Those making sharealike content i.e. don’t charge for the product. Little will change to those creators.
If you’re selling content you’ll need to report OGL related Revenue annually if you make over fifty thousand dollars and include a creator product badge on your work.
The biggest change however is their new royalty system for the really big earners
Oliver: for the fewer than 20 creators worldwide to make more than $750,000 in income in a year we will add royalties starting in 2024 so even for the creators making significant money selling DnD supplements and games, no royalties will be due for 2023 and all revenue below $750,000 in future years will be royalty free.
Iain: It’s a little unclear from this post if the 50k and the 750k figures here are before or after expenses.
The company finishes the piece by saying:
Oliver: “Bottom line the OGL is not going away. You will still be able to create new DnD content publish it anywhere and game with your friends and follow us in all the ways that make this game and communities great. The thousands of creators publishing across Kickstarter, DMs Guild, and more are a critical part of the DnD experience and we will continue to support and encourage them to do that through One DnD and beyond.”
Iain: Now before we get into like discussing this I think it’s worth noting that the OGL for fifth edition didn’t actually get released until January the 12th 2016 and Fifth Edition itself was released on September the 30th 2014. There are a lot of people out there expecting the new OGL to release at the same time as the current as the forthcoming rule set and that wasn’t the case for Fifth Edition. I mean that said there are a lot more folk relying on fifth edition for their income than there were at the transition of fourth to fifth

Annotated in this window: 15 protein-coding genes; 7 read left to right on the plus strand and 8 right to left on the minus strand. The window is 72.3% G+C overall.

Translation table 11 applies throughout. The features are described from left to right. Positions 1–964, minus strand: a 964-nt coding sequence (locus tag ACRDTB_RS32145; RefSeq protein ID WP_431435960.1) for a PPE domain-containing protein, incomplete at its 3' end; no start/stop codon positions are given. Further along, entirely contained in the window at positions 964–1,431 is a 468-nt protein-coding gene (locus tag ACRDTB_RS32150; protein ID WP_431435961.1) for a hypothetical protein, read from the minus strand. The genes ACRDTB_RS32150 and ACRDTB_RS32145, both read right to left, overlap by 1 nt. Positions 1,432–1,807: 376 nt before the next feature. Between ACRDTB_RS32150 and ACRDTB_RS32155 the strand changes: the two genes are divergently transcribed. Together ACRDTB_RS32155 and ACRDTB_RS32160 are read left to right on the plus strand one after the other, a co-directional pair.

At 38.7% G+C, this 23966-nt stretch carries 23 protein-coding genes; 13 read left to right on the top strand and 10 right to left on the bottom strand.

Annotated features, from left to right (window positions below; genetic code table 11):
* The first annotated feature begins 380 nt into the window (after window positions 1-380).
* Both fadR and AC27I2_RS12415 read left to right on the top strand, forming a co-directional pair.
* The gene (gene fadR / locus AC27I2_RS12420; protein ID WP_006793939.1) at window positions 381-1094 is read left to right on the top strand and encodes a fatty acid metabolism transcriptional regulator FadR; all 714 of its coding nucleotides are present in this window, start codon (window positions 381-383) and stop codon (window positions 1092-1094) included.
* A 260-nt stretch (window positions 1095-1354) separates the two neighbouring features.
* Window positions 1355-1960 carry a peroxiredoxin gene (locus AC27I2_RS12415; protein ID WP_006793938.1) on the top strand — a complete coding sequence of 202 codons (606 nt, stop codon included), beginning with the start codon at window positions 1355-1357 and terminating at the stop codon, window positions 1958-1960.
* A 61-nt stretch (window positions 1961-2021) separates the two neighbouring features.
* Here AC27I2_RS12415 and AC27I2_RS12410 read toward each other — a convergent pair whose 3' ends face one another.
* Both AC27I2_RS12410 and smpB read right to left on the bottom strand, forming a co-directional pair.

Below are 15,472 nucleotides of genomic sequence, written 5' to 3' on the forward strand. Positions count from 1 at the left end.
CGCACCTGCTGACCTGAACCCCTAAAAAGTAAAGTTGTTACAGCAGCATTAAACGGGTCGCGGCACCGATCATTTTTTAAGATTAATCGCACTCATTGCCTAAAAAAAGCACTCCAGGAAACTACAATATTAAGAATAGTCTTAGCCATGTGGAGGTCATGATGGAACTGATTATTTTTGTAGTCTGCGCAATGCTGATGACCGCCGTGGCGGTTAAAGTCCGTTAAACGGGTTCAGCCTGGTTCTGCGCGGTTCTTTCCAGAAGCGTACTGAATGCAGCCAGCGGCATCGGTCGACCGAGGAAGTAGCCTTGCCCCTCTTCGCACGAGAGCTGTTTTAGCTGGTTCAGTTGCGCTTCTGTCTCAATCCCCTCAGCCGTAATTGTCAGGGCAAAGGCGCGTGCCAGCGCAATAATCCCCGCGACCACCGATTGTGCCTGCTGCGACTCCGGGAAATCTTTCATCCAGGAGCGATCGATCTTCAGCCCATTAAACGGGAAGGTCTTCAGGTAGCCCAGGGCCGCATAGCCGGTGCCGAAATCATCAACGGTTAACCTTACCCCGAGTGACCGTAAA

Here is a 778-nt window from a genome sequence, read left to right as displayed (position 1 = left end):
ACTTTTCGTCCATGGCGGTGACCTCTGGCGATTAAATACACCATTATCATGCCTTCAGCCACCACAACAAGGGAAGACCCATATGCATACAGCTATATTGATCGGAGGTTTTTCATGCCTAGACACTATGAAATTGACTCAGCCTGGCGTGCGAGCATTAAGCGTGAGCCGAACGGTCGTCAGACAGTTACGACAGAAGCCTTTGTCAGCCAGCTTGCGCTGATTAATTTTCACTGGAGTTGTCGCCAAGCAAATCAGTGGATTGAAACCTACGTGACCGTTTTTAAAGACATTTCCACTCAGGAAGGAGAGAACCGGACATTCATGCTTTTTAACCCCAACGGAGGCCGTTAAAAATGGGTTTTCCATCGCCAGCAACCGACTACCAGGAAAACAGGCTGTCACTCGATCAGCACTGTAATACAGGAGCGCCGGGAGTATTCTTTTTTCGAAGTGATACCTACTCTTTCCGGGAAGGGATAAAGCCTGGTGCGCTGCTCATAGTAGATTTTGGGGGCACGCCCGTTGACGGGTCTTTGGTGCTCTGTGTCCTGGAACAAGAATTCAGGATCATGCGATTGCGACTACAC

Now there’s been a lot of
How do I put this?
There’s been a lot of like wailing and gnashing of teeth out there on Twitter that I’ve seen from a lot of creatives in the role-playing game community and at the moment I don’t see a huge amount to be concerned about. If you’re making like fifty thousand dollars plus or seven hundred fifty thousand dollars plus in a year. Well done. That’s still a lot of money you’re making.
Maybe they’ll bring down that ceiling for royalties it’s entirely possible it sounds to me like Wizards are going after folk like, going after is the wrong word, it seems to me like from Wizards the coast are wanting to profit a little bit more from folk like Critical Role who they are intimately involved with but they also would like to see a little bit more money from their actual use of their intellectual property and unfortunately why not because you know capitalism. They want a bit more money from their games. Why not.
Jamie: We’ve talked about many times before Critical Role is a cultural Juggernaut
Jamie: and the Matt Mercer effect is an actual thing
Jamie: and yes Wizards of the Coast, and their parent company Hasbro, have got a lot of money from people going “I really enjoy critical role I’ll buy the various books that they use I’ll buy books to start playing my own version of DnD” but want to have a bigger slice of the pie in fact why not have almost all the pie?
Iain: I mean they already make a lot a lot of money from DMs Guild we’ve discussed DM’s Guild um before I mean they make about I think it’s about 50% they make from that from everything that’s sold on there so that they’re not going to get rid of that revenue stream.
Jamie: something something commodity fetishisation